November 12, 2015


The Zombie Chasers #6: Zombies of the Caribbean. By John Kloepfer. Illustrated by David DeGrand. Harper. $6.99.

The Zombie Chasers #7: World Zombination. By John Kloepfer. Illustrated by David DeGrand. Harper. $16.99.

     As long as zombies remain popular – they are currently the go-to supernatural monsters, having displaced those so over that vampires – there will be authors available to, ahem, feed them. Or rather, to feed the young readers who, err, devour them. That is, devour stories about them. Well, The Zombie Chasers certainly fits in there somewhere. John Kloepfer and David DeGrand appear to be having a simply wonderful time with this extended series, in which getting unzombified is as much a plot point as getting zombified in the first place (which is, umm, kind of weird, since to get zombified you are supposed to have to be, like, dead, but in these books you just have to be reversibly infected, which makes as much sense as anything else here). This is as good a point as any to recap the story so far, since the sixth book, Zombies of the Caribbean, is now available in paperback after originally being published last year. In the sixth entry, the anti-zombie brigade has grown to include six kids – Zack, Rice, Zoe, Madison, Ozzie and Olivia – who head for the private Caribbean island fortress of a zombie expert who may be the only one who can help them. Unfortunately, other “only one who can help us” types have all proved less than effective, but maybe this time...but no such luck. In Zombies of the Caribbean, the kids do indeed locate an explorer named Nigel Black, who is as knowledgeable as they had hoped. But it turns out that he lost a leg in a zombie attack and therefore cannot help them on their latest quest, which involves hunting for a gigantic “rare breed of giant frilled tiger shark” that preys on a certain jellyfish that is needed for a new and improved zombie antidote. The kids are careful to bring Nigel up to date when they meet him, with Rice explaining, “I was a zombie for a while, too, because Madison mistakenly lost her vegan antidote powers to a piece of pepperoni pizza. But then I ate the Band-Aid in Central Park and was unzombified. Man, being a zombie was cool.” And now that that clears everything up, readers of the sixth book will find that the kids are, as usual, on their own in their latest adventure, facing down zombie vacationers, zombie spring breakers, zombie pirates (hey, it’s the Caribbean), and the usual cast of ridiculousness, at the end of which they (of course) do capture the elusive tiger shark and it turns out that (of course) that is not enough, so they have to go on an even longer voyage – to Madagascar – to find the really-truly-no-kidding last piece of the puzzle to get rid of the zombies once and for all. Maybe.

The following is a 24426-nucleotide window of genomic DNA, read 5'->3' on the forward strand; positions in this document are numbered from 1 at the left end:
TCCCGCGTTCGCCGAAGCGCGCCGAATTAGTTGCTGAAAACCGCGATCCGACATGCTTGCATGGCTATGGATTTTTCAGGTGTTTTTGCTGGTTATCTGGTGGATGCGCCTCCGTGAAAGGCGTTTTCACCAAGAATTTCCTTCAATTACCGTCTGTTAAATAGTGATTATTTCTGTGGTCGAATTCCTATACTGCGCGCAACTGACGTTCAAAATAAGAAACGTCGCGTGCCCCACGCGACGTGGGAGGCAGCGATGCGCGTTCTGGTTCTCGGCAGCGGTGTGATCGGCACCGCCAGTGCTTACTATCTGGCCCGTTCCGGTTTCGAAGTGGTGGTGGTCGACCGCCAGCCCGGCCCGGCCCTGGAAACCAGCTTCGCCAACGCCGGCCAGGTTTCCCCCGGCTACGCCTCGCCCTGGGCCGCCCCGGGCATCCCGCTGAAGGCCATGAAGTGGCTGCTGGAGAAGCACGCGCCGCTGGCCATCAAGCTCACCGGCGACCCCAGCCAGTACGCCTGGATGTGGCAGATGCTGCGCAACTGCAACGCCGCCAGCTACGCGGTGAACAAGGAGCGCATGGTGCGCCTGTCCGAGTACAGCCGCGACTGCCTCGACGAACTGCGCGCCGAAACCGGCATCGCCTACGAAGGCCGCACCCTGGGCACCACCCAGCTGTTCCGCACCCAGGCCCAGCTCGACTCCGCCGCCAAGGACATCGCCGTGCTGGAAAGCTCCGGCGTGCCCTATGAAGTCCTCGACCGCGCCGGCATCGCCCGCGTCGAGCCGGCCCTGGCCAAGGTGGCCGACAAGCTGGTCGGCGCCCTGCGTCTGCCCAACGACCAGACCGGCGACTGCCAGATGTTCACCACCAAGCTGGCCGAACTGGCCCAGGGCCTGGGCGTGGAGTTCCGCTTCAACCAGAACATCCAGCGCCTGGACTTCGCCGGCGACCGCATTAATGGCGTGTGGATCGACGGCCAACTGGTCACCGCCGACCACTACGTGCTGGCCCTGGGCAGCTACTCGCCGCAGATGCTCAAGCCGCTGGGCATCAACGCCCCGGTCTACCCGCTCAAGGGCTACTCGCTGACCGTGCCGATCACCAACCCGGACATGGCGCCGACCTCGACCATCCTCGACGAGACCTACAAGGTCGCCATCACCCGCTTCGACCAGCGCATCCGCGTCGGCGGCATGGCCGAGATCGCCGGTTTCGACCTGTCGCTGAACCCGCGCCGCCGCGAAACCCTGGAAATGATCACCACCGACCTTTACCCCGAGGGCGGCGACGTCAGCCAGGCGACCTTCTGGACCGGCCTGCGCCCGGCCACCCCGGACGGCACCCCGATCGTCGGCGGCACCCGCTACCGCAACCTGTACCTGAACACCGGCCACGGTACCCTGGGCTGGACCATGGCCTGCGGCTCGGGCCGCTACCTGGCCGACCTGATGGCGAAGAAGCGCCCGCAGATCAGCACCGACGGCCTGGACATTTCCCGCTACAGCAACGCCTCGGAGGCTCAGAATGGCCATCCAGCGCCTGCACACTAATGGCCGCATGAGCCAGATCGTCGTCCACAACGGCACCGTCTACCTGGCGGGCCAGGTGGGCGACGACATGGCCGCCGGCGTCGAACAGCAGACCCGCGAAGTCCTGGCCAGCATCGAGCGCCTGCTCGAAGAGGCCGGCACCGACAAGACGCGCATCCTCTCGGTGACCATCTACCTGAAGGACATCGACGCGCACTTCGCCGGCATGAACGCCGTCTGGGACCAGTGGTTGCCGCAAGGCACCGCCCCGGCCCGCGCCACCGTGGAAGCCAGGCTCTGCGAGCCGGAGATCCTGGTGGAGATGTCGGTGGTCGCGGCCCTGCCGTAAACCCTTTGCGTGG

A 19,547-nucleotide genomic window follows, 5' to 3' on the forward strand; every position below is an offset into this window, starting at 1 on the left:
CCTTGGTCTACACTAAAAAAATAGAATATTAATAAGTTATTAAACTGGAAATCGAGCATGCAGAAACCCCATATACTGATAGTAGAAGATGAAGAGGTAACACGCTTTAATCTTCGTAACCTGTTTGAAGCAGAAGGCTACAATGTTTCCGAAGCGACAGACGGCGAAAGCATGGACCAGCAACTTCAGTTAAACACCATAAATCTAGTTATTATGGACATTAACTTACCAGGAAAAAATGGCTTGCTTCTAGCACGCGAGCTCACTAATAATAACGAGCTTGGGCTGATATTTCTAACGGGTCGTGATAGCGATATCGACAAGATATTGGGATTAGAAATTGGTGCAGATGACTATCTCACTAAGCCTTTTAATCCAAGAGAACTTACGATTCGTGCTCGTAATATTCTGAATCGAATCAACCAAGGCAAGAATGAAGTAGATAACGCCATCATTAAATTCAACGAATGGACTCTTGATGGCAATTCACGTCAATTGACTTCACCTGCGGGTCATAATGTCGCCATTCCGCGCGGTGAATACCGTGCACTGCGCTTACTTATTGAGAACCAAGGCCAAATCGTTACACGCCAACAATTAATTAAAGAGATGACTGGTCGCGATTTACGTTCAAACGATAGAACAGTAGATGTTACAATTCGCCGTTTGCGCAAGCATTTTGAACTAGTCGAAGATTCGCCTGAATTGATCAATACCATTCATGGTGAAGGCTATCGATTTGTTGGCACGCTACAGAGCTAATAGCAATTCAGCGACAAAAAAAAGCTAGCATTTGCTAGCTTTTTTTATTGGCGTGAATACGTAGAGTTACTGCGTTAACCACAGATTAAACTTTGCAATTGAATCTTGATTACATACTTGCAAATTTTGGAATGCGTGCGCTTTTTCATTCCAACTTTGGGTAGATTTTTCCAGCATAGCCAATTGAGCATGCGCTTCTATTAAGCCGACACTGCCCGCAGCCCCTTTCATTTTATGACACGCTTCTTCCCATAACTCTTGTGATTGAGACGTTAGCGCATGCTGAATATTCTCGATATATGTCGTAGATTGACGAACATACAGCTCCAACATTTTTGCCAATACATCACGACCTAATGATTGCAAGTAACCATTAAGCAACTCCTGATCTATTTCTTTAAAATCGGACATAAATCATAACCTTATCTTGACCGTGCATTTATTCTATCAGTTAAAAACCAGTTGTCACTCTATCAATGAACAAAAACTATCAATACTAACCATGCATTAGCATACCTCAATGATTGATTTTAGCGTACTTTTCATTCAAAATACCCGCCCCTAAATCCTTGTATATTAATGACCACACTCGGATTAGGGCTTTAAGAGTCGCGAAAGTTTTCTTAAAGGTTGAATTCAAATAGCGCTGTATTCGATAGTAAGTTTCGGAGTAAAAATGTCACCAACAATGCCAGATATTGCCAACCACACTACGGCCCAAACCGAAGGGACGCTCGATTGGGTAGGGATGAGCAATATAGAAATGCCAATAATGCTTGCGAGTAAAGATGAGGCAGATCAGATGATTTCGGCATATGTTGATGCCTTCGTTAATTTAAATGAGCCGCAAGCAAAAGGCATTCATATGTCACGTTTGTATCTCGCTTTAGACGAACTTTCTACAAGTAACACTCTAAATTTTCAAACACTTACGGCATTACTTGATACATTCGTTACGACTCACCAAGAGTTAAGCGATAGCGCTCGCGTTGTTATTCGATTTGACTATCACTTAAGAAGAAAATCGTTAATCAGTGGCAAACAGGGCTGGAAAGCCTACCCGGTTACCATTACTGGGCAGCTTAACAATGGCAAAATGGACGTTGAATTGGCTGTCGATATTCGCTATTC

And that brings us to the all-new seventh book, World Zombination. Hmm, the whole world is a sort of “zombie nation” here, isn’t it? But that is not the point of the title, which is about world domination by zombies, hence “zombination.” Anyway, this is clearly a bad thing, which is why the intrepid kids are trying to prevent it. And they do prevent it, apparently once and for all, because World Zombination is – wait for it – the final book in The Zombie Chasers series. What happens here is neatly summed up at the end by Zack himself – and there are no spoilers in this, because what happens in these books has never been as important as how it happens. So, here is the story of the sixth and seventh books. These novels tell “how they had met Nigel Black and tracked down the giant frilled tiger shark. How they had flown to Madagascar and then to China in search of the mayfly larvae and the ancient ginkgo tree root to complete the super zombie antidote. How they had ambushed the super zombies in Florida with their antidote-filled Super Soakers and  water balloons…and then how they had traveled back to BurgerDog headquarters…and remade the popcorn antidote that had reversed the first outbreak. …And how they had spent weeks unzombifying the undead masses across the globe.” Victory!!  Well, really, what did readers expect? But, again, the fact of the eventual triumph matters less than the way it happens, and in this finale as in the other books, Kloepfer makes sure that a lot happens, while DeGrand makes sure to show as much of it as possible in as gross a way as will be acceptable to preteen readers. Among the highlights of the series finale are zombie lemurs, which are not nearly as cute as unzombified ones, and zombie mummies, which give Kloepfer the chance to create a new word: zummies. (“Zummies are yummy” is not, however, a statement here.) Another important element of the series’ conclusion, also carried through from the earlier books, is that the kids have no distinguishing personality traits whatsoever, because the point of this series is that the preteen group as a whole is heroic, and friendship is what matters when fighting zombies or doing, well, pretty much anything. And so all returns to normal and World Zombination does not, after all, occur, but enough things do occur in the book so that readers who have followed the series from the start will be happily sated as they consume the end.

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